The Supreme Court of Canada [official website] on Monday began reviewing the case of Mohammed Momin Khawaja [CBC backgrounder; JURIST news archive]. The review will mainly focus on the constitutionality of the term "terrorist activity" in the Anti-Terrorism Act [text; CBC backgrounder]. The defense lawyer argued that the motive clause is unconstitutional due to its overbroad and vague nature and thus, a new trial should be ordered. Additionally, the court will also review the principles underlying the sentence for terrorism crimes. Khawaja was the first person to be charged and tried under the Anti-Terrorism Act. Ontario Superior Court [official website] Justice Douglas Rutherford convicted [JURIST report] him on seven counts related to a plot to bomb targets in the UK. He was accused of designing a remote detonator and providing other support to a group that was convicted [JURIST report] in 2007 of planning to detonate a large fertilizer bomb. He had been initially sentenced [reasons for sentence, PDF; JURIST report] to 10.5 years imprisonment but it was later changed to life imprisonment based on the Public Prosecution Service of Canada [official website] argument that the original sentence was too lenient.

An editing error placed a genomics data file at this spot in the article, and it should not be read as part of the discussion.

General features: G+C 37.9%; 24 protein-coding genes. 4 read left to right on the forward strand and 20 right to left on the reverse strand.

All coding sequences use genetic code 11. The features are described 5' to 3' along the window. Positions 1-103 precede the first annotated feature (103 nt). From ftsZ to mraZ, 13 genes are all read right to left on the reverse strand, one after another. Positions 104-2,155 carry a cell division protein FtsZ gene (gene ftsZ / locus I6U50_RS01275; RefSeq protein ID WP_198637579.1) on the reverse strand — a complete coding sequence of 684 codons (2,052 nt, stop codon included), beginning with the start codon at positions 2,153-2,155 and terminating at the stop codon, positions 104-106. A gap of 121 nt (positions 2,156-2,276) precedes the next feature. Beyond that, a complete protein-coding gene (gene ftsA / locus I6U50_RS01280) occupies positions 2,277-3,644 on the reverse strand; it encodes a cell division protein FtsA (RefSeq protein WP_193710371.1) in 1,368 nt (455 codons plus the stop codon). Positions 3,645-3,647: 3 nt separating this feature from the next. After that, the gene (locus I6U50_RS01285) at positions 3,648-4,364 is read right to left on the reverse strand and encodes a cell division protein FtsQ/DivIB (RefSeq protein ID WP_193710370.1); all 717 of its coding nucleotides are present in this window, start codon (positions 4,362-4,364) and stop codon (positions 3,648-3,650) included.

The review comes after the court announced [JURIST report] that it granted an application for leave to appeal [judgment, PDF] filed by Khawaja. He was found guilty of participating in a terrorist group, instructing a person to finance terrorism, making property available to terrorists, contributing to a terrorist group and facilitating terrorism. In 2008, Khawaja pleaded not guilty [JURIST report] to the charges. In 2007, Canadian Federal Court Judge Richard Mosley [official profile] refused to require the release of confidential evidence [JURIST report] against Khawaja, explaining that "disclosure of most of the information would be injurious to national security or to international relations." Khawaja was arrested in 2004.